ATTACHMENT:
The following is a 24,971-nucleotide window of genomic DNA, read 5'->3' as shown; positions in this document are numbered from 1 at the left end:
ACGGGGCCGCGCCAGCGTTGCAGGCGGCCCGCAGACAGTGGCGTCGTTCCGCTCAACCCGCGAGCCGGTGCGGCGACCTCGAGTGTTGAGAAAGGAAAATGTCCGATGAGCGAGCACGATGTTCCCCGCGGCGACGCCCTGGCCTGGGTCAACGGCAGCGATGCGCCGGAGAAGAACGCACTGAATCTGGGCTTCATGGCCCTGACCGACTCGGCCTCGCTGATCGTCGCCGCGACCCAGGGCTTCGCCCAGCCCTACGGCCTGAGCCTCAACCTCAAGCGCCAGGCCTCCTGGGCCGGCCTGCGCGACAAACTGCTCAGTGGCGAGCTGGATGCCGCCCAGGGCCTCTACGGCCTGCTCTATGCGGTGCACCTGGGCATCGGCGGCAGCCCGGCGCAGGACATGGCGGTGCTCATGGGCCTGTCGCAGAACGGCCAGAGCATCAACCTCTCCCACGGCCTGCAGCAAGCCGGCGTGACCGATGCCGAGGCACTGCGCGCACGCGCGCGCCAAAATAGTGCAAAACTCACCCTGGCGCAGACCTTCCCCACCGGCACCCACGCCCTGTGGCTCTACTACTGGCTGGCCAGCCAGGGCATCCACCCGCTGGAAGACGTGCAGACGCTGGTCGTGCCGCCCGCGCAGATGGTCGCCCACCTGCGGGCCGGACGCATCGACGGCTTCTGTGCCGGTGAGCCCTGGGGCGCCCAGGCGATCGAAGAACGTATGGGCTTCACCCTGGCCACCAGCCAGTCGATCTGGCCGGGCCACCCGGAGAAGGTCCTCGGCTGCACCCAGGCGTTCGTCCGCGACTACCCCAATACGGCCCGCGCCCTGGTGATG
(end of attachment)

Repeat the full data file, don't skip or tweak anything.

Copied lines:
The following is a 24,971-nucleotide window of genomic DNA, read 5'->3' as shown; positions in this document are numbered from 1 at the left end:
ACGGGGCCGCGCCAGCGTTGCAGGCGGCCCGCAGACAGTGGCGTCGTTCCGCTCAACCCGCGAGCCGGTGCGGCGACCTCGAGTGTTGAGAAAGGAAAATGTCCGATGAGCGAGCACGATGTTCCCCGCGGCGACGCCCTGGCCTGGGTCAACGGCAGCGATGCGCCGGAGAAGAACGCACTGAATCTGGGCTTCATGGCCCTGACCGACTCGGCCTCGCTGATCGTCGCCGCGACCCAGGGCTTCGCCCAGCCCTACGGCCTGAGCCTCAACCTCAAGCGCCAGGCCTCCTGGGCCGGCCTGCGCGACAAACTGCTCAGTGGCGAGCTGGATGCCGCCCAGGGCCTCTACGGCCTGCTCTATGCGGTGCACCTGGGCATCGGCGGCAGCCCGGCGCAGGACATGGCGGTGCTCATGGGCCTGTCGCAGAACGGCCAGAGCATCAACCTCTCCCACGGCCTGCAGCAAGCCGGCGTGACCGATGCCGAGGCACTGCGCGCACGCGCGCGCCAAAATAGTGCAAAACTCACCCTGGCGCAGACCTTCCCCACCGGCACCCACGCCCTGTGGCTCTACTACTGGCTGGCCAGCCAGGGCATCCACCCGCTGGAAGACGTGCAGACGCTGGTCGTGCCGCCCGCGCAGATGGTCGCCCACCTGCGGGCCGGACGCATCGACGGCTTCTGTGCCGGTGAGCCCTGGGGCGCCCAGGCGATCGAAGAACGTATGGGCTTCACCCTGGCCACCAGCCAGTCGATCTGGCCGGGCCACCCGGAGAAGGTCCTCGGCTGCACCCAGGCGTTCGTCCGCGACTACCCCAATACGGCCCGCGCCCTGGTGATG